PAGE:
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Together the giant man and woman walked out toward the sea. Their bodies shone and beneath the pale surface of their skin crawling one over the other were thousands upon thousands of words, linking and splitting, fusing and diverging in endless shifting patterns shimmering in the summer moonlight.

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Miniature de Nuit photography and model Ying Wang


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Fiction:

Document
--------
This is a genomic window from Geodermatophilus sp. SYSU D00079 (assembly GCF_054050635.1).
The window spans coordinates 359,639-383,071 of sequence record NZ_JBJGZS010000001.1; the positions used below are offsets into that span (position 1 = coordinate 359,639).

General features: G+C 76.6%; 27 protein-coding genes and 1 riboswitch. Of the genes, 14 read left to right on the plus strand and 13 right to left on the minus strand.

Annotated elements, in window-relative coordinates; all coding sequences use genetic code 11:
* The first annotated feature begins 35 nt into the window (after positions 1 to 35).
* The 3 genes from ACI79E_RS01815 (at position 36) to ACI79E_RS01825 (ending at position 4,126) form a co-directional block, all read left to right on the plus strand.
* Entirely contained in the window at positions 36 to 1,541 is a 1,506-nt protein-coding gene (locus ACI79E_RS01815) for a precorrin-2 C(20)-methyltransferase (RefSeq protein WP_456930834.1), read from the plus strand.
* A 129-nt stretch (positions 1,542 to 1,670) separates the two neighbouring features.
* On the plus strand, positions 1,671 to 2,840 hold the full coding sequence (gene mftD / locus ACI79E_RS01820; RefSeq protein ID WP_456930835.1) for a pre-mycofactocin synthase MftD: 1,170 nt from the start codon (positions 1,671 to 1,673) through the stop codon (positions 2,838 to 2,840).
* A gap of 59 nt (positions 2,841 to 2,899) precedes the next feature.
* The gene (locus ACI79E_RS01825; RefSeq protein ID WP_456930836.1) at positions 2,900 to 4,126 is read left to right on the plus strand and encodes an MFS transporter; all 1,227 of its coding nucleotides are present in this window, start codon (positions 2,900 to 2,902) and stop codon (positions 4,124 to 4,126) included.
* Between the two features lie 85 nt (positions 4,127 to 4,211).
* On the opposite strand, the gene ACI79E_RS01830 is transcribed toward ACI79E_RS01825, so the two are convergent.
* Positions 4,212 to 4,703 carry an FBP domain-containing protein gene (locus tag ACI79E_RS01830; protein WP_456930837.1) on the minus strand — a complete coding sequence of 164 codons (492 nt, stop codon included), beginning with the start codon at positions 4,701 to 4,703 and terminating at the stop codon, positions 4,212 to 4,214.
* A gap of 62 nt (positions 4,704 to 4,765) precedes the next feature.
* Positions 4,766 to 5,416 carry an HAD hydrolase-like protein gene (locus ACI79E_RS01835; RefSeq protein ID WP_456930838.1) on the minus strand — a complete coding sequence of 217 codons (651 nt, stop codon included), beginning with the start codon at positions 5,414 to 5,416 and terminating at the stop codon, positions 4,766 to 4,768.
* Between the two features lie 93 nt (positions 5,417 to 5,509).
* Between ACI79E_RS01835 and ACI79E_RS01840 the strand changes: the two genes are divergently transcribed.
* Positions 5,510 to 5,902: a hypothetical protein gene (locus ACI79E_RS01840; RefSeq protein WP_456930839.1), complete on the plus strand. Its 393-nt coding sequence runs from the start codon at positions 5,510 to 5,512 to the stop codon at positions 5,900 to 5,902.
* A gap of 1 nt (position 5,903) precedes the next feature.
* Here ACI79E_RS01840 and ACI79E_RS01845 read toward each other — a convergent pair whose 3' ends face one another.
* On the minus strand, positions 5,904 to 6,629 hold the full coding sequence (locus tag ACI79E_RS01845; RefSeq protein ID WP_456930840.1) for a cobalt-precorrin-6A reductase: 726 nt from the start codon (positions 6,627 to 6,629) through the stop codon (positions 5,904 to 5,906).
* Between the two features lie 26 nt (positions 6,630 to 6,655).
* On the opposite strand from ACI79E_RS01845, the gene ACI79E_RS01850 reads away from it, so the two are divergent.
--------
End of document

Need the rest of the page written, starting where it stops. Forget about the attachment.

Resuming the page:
Incubator by Karley Bayer The popping sound of darts meeting balloons was like an irregular heartbeat to Stefanie Mayne. The petite brunette stood in the darkness between the red and yellow striped canvas game stalls, and watched as that heartbeat startled high-strung passersby. The sound, which barely registered to her, made these stay-at-home mommies jump right out of their creamy white skin. The daddies, with their pride-and-joy hoisted upon their shoulders, pretended not to pay attention to the teenaged girls in their tank tops. Every once in a while, Stefanie would slink out of the shadows, nimbly falling in step behind one of these distracted daddies, or mommies bent over a cotton-candy-covered pixie, and slip her thin fingers into a back pocket or gaping diaper bag, returning to the overlooked nooks with her newly acquired wallets and change purses. Come morning, she could sell the credit cards. The cash money she would keep. The coins were passed on to appreciative children trying to throw ping pong balls into fishbowls. Another game, on me. In the corner of her eye, Stefanie could see the lights of the Scrambler making tracers in the night. The grinding of the gears providing a white noise that most carnival goers would dismiss, but which subconsciously provided an air of danger. As she was tracking her next target, Stefanie sensed Warren seconds before she felt his left hand travel the length of her spine. His right hand slid around her expanding torso, offering a cheap clear plastic cup of whatever was on tap. Stefanie drank the brew. It was not her first of the evening. Not near to her last. Warren lit a cigarette, joining her in watching the crowds. “You see that one? Red shirt, with the sleeves ripped off? Big cargo shorts?” Stefanie didn’t even put down her beer. She could do this trick with one hand tied behind her back. This wasn’t the only trick she could do with one hand. At 25-years-old, Stefanie had spent about 25-years traveling with this carnival/circus. She was a direct bloodline to the infamous Andrew Mayne. She knew how to throw knives, or be the spinning target. She had been shoved in a box and sawed in half thousands of times. When she wasn’t incubating, her wardrobe consisted mostly of tight corsets, high cut leotards and six-inch heels. She didn’t wear the heels when she wasn’t on stage. They tended to get stuck in the ground, making it difficult to move quickly. For her real money making venture, she wore sneakers. “Catch,” she instructed upon her return, tossing the wallet to Warren within the same second. He caught it with his left hand, the one missing two fingers. Warren was responsible for a lot of the heavy lifting and mechanical assembly. He had lost the last two fingers on his hand to a persnickety Ferris Wheel several years ago. He liked to joke that it was some Higher Power’s way of saying that he wasn’t meant for marriage; losing the ring finger that way.